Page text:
Because our lives are entirely dependent on the health of our soils, the Soil Not Oil Campaign demands the care and regeneration of soils worldwide. We emphasize that extensive restructuring of land management practices, especially agriculture, is key to combating climate change, restoring water cycles, stopping ocean acidification, re-establishing biodiversity, improving food production, and revitalizing local economies across the planet. Furthermore, we recognize that rapidly accelerating human-caused climate change is an imminent threat to urgent action to halt the reckless and expanding fossil fuel industry, which pollutes the ecosystems we depend on and drives climate change, threatening to destabilize our biosphere on a global scale. The Soil Not Oil Campaign's call for integrated action on sustainable practices in all areas of human endeavor is essential to ensuring a safe and healthy world for generations to come.
Dear people, help us to spread the word... Bay Area Farmer Training Program is receiving application for our cohort sep/nov 2017, fantastic program about agroecology and food justice for beginner farmers. Planting Justice Urban Tilth Hank Herrera New Hope Farms Phat Beets Produce Max Kurtz-Cadji Gavin Raders Haleh Zandi Effie Rawlings Antonio Roman-Alcala Bill Nunes Kanchan Dawn Hunter Spiral Gardens Community Food Security Project Elizabeth Kaiser Singing Frogs Farm Vanya Goldberg Gerardo Omar Marin Miguel Robles Dina M. Izzo Rosi Quiñones Flores Paul Rogé Annie Shattuck Michelle Roses Wight Gracias!
California’s much anticipated Healthy Soils Program officially launched yesterday with the release of the first Request for Grant Applications (RGA) by the California Department of Agriculture (CDFA). The deadline for applications is 5pm on September 19th.
The first of its kind in the country, the program will provide grants to farmers and ranchers for implementing on-farm practices that reduce greenhouse gas emissions and/or store carbon in soil, trees and shrubs. Types of practices that will be eligible include the addition of mulch and compost, cover cropping, reduced tillage, and the planting of herbaceous and woody plants such as windbreaks, hedgerows, riparian plantings, filter strips, silvopasture and more.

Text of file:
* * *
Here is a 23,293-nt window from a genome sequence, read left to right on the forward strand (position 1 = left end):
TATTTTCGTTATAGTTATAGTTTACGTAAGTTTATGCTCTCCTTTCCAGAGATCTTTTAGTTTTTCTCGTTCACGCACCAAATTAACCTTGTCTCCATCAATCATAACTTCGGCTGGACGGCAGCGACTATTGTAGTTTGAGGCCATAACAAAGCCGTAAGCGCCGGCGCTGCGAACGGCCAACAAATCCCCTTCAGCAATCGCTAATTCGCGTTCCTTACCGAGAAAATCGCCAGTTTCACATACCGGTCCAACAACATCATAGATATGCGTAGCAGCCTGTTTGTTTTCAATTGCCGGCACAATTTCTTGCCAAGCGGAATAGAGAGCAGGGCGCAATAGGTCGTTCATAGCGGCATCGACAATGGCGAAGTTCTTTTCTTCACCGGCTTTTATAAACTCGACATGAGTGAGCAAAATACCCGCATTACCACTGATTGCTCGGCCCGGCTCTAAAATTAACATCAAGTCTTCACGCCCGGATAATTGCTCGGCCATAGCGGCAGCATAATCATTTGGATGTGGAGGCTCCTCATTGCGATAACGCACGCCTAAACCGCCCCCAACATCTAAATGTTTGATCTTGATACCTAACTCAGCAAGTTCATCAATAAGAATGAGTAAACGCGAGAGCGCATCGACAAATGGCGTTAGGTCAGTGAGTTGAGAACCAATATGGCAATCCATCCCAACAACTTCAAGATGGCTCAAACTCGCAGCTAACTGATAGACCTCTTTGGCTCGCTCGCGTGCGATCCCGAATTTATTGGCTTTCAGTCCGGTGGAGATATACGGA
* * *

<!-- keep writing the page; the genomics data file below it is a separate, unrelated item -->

Three types of grants will be available:
Direct farmer grants: Incentives of up to $50,000 per farm or ranch for the implementation of one or more new soil and conservation management practices.
Outreach and Education/Demonstration grants: Demonstration projects funded with grants of up to $100,000 for soil improvement practices that reduce GHGs and increase soil health, and also have an outreach and demonstration component to showcase the healthy soils practices and promote their widespread adoption throughout the state. These will likely involve partnerships between producers and non-profits, Resource Conservation Districts and/or academic or extension departments.
Research/Demonstration grants: Demonstration projects funded with grants of up to $250,000. These are similar to the prior category of demonstration project, but in addition to outreach and education on healthy soils practices, these projects must include measurement and data collection on GHG emissions and carbon sequestration.
CalCAN and our network of partners have been strong champions for this groundbreaking program, and advocated for the program’s inclusion in legislation. In 2016, SB 859 established the program in statute. We commend CDFA for their efforts in launching the Healthy Soils Program and for incorporating public comment in the design, and we hope and expect to see strong interest from farmers and ranchers from across California.
The Healthy Soils Program is funded with cap-and-trade allowance revenue. With the extension of cap-and-trade through 2030 by the legislature a couple of weeks ago, the funds available to support voluntary actions to reduce GHGs in every sector of our economy are expected to grow considerably in the coming years.
CalCAN will continue to engage our partners in making the case for the importance of sustainable agriculture—importantly including the Healthy Soils Program—in the state’s toolkit of climate solutions.
Here is a list of links to resources to assist growers in applying:
For a farmer fact sheet from CalCAN: click here
For Incentives Program application materials and a schedule of application assistance workshops and webinars: click here
For Demonstration Projects application materials and a schedule of application assistance workshops and webinars: click here
For a 5-minute introduction video and schedule of training webinars for COMET-Planner, the calculator required for most applications: click here (video) and here (schedule)
For more background on the history of the Healthy Soils Initiative and CalCAN’s advocacy role in its establishment, click here.
"The volume of banned or restricted pesticides and illegally applied fertilizers in the woods dwarfs estimates by the U.S. Forest Service in 2014, when a top enforcement official testified that the pollution was threatening forest land in California and other states.
According to unpublished data seen by Reuters, Gabriel, who has visited more than 100 sites in California and is widely considered the top expert on toxics at marijuana farms, calculated that federal land in California contains 731,000 pounds of solid fertilizer, 491,000 ounces of concentrated liquid fertilizer and 200,000 ounces of toxic pesticides." http://www.msn.com/en-us/news/us/toxic-waste-from-us-pot-farms-alarms-experts/ar-AApwncq
Pollution from illegal marijuana farms deep in California's national forests is far worse than previously thought, and has turned thousands of acres into waste dumps so toxic that simply touching plants has landed law enforcement officers in the hospital.